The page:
Video shows Belarus riot police lowering their shields and being hugged by protesters, as ‘Europe’s last dictator’ clings to power

  • Footage published by CNN on Friday shows riot police officers in Belarus lowering their shields in a sign of solidarity with the country’s protesters and being embraced by them.
  • It comes after a week of unprecedented protests against President Alexander Lukashenko and his claim to have won the country’s presidential election. Critics say the vote was rigged.
  • At least 6,000 protesters have been detained, with many reporting being victims of police torture. The Belarusian interior ministry has since promised to release all the imprisoned demonstrators.
  • Lukashenko, meanwhile, is clinging to power. On Saturday he published a statement calling the protests a “scenario of aggression against Belarus.”
  • He also released 32 Russian mercenaries that President Vladimir Putin has been trying to get back, in what could be a ploy to get Putin’s support against the protesters.
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At least 50 riot police officers in Belarus have lowered their shields in a sign of solidarity with the protesters protesting last week’s election result, CNN reported.

CNN’s Mary Ilyushina on Friday tweeted a video of an officer holding their shield on the ground in front of the Central Elections Committee Building in Minsk. The protesters respond by hugging them.

Photos from the same location show protesters hugging riot police officers.

The scenes come after a week of protests against President Alexander Lukashenko, who last Sunday claimed victory in the latest presidential election. His office said he had won over 80% of the vote, though critics believe it was rigged.

Lukashenko has been in power in Belarus since 1994 and is widely described as “Europe’s last dictator.”

Several military and police officers have pledged not to attack protesters in an apparent rejection of Lukashenko in recent days, according to CNN.

Belarusian TV station Nexta aired a video of a police officer saying he would not follow “criminal orders.” He also urged colleagues not to point their guns at peaceful protesters.

Footage from this week’s demonstrations showed protesters and police clashing, sometimes violently. At least 6,000 people have been arrested and detained, with many saying they were beaten and tortured upon arrest.

People detained during recent rallies of opposition supporters, who accuse strongman Alexander Lukashenko of falsifying the polls in the presidential election, show their traces of beatings as they leave the Okrestina prison early morning in Minsk on August 14, 2020. - Thousands of protesters formed human chains and marched in Belarus on August 13, 2020 in a growing wave of peaceful demonstrations over President Alexander Lukashenko's disputed re-election and an ensuing brutal police crackdown. (Photo by Sergei GAPON / AFP) (Photo by SERGEI GAPON/AFP via Getty Images)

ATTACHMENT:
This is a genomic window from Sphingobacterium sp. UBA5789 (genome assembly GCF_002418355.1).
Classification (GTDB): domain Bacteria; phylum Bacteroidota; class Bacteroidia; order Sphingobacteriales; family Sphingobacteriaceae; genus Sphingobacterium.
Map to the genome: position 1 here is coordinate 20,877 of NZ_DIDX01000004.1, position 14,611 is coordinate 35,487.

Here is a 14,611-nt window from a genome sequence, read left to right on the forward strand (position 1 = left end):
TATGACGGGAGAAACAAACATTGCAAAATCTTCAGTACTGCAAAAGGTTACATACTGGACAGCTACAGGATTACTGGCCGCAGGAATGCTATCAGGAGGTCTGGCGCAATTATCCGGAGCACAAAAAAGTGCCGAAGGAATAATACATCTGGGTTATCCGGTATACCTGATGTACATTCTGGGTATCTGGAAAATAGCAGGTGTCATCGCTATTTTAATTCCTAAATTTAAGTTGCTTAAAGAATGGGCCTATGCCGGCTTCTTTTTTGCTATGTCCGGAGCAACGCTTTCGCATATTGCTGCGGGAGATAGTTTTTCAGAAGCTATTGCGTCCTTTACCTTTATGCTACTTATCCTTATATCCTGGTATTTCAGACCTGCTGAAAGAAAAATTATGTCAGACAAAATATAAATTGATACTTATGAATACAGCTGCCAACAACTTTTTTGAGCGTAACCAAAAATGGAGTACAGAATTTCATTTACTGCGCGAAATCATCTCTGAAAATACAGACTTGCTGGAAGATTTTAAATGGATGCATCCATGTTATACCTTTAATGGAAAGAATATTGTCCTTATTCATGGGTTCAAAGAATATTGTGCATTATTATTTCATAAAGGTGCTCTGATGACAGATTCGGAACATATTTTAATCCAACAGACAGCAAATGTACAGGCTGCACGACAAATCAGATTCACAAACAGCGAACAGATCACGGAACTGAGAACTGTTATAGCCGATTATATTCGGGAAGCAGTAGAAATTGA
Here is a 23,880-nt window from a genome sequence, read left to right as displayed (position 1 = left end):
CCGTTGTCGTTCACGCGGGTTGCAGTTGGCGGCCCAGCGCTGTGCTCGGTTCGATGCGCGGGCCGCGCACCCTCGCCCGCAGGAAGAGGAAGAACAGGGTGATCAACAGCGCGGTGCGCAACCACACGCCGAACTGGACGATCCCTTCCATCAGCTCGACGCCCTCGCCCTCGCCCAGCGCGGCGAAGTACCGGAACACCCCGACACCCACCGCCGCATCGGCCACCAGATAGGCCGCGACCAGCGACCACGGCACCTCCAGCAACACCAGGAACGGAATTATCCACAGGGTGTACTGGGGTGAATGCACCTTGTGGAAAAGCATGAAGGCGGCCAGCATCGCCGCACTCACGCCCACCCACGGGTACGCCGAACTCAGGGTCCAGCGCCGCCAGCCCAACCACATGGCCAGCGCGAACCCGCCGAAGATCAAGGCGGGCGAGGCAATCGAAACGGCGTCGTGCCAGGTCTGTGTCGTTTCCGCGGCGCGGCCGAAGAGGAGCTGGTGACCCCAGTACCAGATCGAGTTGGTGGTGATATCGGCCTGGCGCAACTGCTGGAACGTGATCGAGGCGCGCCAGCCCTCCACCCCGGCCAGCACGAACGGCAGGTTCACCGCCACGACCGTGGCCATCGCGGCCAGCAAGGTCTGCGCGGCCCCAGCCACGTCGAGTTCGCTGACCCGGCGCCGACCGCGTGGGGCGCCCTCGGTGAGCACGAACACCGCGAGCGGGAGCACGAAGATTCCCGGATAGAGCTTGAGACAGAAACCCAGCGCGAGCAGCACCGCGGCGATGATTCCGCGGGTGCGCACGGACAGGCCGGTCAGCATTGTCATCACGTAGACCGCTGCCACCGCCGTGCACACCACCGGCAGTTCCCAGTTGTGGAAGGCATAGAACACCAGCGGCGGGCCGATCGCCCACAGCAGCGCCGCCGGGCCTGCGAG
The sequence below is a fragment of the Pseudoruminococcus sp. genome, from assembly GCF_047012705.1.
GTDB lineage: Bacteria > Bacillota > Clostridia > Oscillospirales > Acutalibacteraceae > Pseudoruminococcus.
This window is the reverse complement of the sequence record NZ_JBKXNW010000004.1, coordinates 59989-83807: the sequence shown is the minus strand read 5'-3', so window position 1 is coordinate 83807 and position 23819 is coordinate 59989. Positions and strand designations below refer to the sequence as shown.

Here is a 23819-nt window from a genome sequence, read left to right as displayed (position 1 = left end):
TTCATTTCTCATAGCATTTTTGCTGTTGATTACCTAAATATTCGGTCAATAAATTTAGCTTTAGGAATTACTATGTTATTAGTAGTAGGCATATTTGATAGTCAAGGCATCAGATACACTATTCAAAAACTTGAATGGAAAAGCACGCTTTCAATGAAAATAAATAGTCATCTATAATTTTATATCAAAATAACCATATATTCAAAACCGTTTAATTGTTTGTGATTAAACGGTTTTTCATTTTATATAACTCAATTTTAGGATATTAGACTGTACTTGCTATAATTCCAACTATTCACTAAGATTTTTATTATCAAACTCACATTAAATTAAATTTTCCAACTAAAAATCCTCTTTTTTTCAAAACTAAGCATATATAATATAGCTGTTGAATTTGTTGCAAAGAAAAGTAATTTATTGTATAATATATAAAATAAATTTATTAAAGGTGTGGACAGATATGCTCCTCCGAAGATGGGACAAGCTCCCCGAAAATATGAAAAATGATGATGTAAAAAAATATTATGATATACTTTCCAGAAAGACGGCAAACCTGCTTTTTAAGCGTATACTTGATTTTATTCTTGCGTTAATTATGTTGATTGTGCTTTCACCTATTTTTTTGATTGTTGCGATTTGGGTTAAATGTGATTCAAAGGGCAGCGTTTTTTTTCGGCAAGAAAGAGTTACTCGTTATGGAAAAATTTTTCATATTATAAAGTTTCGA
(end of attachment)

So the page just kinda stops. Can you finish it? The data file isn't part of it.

Detained protesters show traces of what they said were beatings as they leave the Okrestina prison in Minsk on August 14, 2020. SERGEI GAPON/AFP via Getty Images

The Belarusian interior minister issued a rare apology for the attacks on the protesters on Friday, saying that all demonstrators detained would be freed. Hundreds have been released so far.

On Wednesday, the country’s state TV broadcast footage of six apparently bruised protesters promising to give up.

Putin helps out

As protests raged on, Lukashenko on Saturday published a statement calling the demonstrations a “scenario of aggression against Belarus,” and suggested that there were “elements of external interference,” according to BBC Monitoring.

The Kremlin also published a statement – albeit vague – saying that Russian President Vladimir Putin and Lukashenko had spoken on the phone and “expressed confidence that emerging problems will be settled.”

Putin has long wanted Belarus to stay closely aligned to Russia, though his relationship with Lukashenko was complicated earlier this month when Belarus arrested 33 Russian mercenaries.

Russia, on Friday, announced that Belarus had returned 32 of those detained Russian citizens.

The release may have been part of Lukashenko’s ploy to encourage Russian support against the protesters. As one NATO official told Insider’s Mitch Prothero earlier this week, before the Russians were released: “My guess is that Lukashenko will extract some support from Putin and eventually return the mercenaries.”